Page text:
This past Saturday, the LA Times published a fantastic article, “DEA may be losing the war on marijuana politics,” outlining the federal agency’s downfall from undisputed moral high ground to the wrong side of history. It explains that members of Congress from both parties are finally catching up to the public and supporting marijuana reform, and how DEA Administrator Michele Leonhart’s refusal to support sensible reforms has led to sharp criticism from Congress and even the White House. But I don’t think the title goes far enough: there’s no longer any doubt that the agency’s propaganda has failed. The DEA is absolutely, indisputably, hands-down losing the war on marijuana politics.
The article outlined some of the DEA’s many recent troubles, from being forced to back down after nonsensically seizing a shipment of hemp seeds from the University of Kentucky, to the House voting to block funding for federal intervention in states’ medical marijuana programs. As if that were not enough, since the LA Times piece went to print, the DEA and other Drug Warriors lost skirmishes — and even a few battles — in the war on marijuana politics literally every single day:
Sunday: US Representative Andy Harris agreed that opposing marijuana decriminalization is politically unpopular. Harris has made headlines for attempting to block DC’s decriminalization law, passed by a 10-1 vote in March and supported by 75% of residents, from taking effect. Yet an article in Sunday’s New York Times showed that even Harris realizes that far from an easy win, blocking drug policy reform is becoming the third rail that supporting it used to be, even among conservatives:
Mr. Catania accused Mr. Harris of seeking to enhance his bona fides in a campaign for leadership of the Republican Study Committee, a group that seeks to pull the House further right....
He denied a political motive in opposing marijuana decriminalization. “If I were looking to advance my position among the broad spectrum of Republicans, this is probably not the way to do it,” he said.
Harris is absolutely right — 69% of Republican voters oppose jail time for marijuana possession. But a YouGov poll released this week showed that 52% of Republicans nationwide even support Colorado’s laws regulating and taxing marijuana, far beyond the relatively modest reform Harris was trying to block.
Monday: The White House called marijuana policy a “states’ rights” issue and opposed federal interference in reforms. In a statement hailed as groundbreaking by the Drug Policy Alliance, the Obama Administration came out in opposition to Rep. Harris’ amendment to block DC’s marijuana decriminalization law. A victory of its own, the Administration took it a step further by using broad language that signals even stronger support for states’ efforts to regulate marijuana than before:
Similarly, the Administration strongly opposes the language in the bill preventing the District from using its own local funds to carry out locally- passed marijuana policies, which again undermines the principles of States' rights and of District home rule. Furthermore, the language poses legal challenges to the Metropolitan Police Department's enforcement of all marijuana laws currently in force in the District.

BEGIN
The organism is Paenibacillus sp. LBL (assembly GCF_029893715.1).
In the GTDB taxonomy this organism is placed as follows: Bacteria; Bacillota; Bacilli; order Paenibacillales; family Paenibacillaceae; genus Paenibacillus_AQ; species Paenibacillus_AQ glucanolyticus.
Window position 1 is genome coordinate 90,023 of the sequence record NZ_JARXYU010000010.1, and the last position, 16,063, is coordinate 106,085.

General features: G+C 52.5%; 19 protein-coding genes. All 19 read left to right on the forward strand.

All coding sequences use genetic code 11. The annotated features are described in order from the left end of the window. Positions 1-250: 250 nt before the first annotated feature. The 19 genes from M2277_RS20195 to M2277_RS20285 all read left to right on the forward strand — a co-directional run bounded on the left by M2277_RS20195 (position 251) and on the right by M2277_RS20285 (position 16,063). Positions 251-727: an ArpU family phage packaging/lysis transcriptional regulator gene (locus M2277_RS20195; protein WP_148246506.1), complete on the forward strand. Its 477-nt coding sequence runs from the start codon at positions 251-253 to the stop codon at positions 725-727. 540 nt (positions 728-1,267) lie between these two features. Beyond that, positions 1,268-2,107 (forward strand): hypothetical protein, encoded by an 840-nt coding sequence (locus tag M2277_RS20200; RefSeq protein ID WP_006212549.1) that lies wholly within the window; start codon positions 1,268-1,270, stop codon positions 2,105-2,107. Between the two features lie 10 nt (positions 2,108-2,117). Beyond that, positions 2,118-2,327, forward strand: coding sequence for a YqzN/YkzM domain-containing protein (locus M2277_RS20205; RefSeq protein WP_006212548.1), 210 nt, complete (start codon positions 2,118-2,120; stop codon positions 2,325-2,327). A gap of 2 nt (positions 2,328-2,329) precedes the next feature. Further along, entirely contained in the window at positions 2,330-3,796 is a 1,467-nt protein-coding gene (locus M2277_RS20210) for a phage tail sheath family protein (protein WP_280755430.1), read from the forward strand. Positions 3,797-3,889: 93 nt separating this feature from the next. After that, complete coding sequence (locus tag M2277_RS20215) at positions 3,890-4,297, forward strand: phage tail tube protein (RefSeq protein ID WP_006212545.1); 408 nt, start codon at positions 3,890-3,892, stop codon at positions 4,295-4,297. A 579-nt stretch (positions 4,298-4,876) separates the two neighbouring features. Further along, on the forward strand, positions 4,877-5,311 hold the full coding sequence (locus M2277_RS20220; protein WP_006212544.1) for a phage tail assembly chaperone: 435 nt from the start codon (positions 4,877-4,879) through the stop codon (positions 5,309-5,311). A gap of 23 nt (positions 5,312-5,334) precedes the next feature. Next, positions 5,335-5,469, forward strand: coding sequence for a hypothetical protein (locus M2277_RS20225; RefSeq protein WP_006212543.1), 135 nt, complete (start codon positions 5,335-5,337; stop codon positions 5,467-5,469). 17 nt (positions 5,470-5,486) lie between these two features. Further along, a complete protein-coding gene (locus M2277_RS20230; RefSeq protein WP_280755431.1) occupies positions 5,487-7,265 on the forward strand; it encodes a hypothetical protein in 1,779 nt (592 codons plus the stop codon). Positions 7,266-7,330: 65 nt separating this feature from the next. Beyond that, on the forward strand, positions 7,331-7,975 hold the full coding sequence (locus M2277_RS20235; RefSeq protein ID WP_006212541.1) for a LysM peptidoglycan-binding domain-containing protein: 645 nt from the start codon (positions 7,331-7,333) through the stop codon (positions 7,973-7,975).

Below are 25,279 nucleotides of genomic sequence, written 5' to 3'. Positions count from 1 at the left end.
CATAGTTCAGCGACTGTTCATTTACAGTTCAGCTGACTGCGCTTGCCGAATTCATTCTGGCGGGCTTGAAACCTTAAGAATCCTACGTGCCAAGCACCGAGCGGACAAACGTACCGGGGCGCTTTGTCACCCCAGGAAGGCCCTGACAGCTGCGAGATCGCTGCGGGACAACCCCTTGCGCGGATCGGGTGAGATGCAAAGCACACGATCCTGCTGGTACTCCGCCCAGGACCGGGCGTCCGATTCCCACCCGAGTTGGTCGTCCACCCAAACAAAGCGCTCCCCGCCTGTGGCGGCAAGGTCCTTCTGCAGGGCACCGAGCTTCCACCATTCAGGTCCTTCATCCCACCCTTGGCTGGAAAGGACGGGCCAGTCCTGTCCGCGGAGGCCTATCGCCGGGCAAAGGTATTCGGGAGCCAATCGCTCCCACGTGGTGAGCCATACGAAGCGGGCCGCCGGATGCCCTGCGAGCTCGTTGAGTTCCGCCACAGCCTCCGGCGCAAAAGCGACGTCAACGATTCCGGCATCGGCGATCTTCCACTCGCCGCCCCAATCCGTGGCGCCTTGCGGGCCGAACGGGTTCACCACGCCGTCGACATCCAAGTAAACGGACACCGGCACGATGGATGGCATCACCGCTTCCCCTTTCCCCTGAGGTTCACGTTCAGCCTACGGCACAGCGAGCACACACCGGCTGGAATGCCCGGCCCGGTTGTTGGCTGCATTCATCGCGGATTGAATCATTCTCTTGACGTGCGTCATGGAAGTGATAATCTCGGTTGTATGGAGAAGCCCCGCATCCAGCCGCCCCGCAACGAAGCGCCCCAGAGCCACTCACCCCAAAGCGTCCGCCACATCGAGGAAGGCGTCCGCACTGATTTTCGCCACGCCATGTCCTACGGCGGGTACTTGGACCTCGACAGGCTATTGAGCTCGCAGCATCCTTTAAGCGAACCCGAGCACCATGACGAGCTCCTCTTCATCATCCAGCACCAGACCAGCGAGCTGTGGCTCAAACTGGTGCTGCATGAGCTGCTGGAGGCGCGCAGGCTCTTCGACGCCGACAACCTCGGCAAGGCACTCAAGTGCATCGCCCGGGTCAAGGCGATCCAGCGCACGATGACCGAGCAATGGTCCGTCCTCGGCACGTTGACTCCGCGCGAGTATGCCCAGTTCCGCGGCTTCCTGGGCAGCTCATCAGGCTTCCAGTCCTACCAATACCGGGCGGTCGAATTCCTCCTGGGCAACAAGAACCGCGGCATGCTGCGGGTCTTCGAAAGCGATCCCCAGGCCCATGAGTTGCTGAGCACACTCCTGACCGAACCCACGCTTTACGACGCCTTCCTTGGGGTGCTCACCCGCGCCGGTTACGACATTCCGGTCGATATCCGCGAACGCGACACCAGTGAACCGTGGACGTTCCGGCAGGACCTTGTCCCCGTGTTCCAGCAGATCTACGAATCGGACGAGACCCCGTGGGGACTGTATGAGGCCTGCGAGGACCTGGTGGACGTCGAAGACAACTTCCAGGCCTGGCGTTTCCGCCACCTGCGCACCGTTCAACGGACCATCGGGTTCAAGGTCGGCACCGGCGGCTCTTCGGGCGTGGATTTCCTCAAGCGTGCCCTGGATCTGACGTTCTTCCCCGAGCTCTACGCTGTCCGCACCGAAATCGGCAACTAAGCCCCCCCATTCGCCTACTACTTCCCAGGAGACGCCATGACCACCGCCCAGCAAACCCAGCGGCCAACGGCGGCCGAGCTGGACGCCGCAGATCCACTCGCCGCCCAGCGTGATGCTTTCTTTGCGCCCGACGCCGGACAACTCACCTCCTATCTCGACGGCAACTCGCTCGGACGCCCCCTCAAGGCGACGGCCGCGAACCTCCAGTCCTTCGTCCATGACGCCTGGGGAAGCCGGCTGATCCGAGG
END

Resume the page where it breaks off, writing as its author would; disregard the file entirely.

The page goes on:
Tuesday: The DC Council passed legislation to dramatically improve its medical marijuana program, eliminating its restrictive list of qualifying conditions and instead allowing doctors to recommend the drug for “any condition for which treatment with medical marijuana would be beneficial, as determined by the patient’s physician.” This reform, which takes medical decisions away from politicians and gives it to doctors, is a huge win for patients.
Wednesday: The US House voted to allow banks to do business with state-legal marijuana businesses. Following May’s 219-189 vote to block funding for federal law enforcement going after licensed marijuana establishments, this amendment — which passed by an even more decisive 231-192 — would block federal funding from being used to penalize banks for doing business with such establishments. If made law, this will increase the financial and physical security of marijuana businesses, as risk-averse banks’ fear of legal repercussions has made marijuana a cash-only industry.
Thursday: Marijuana decriminalization took effect in the nation’s capital. Despite Rep. Harris’ attempts to block its implementation, DC’s marijuana decriminalization law took effect Thursday at 12:01 a.m. It removed criminal penalties for the possession of under one ounce of marijuana, replacing it with confiscation and a $25 fine, while possession of over an ounce or smoking in public remain arrestable offenses. As long as police don’t mimic NYPD and abuse the law’s language to continue making arrests, this will help address the city’s massive racial disparities in the criminal justice system.
There were many other victories this past week, such as reformers in Santa Fe taking another step towards decriminalizing marijuana in the city, but with so many I was forced to focus on the highlights. But these alone show just how decisively the DEA is losing the war on marijuana politics — I challenge them to showcase their victories from this week, and we’ll see who has a better list.
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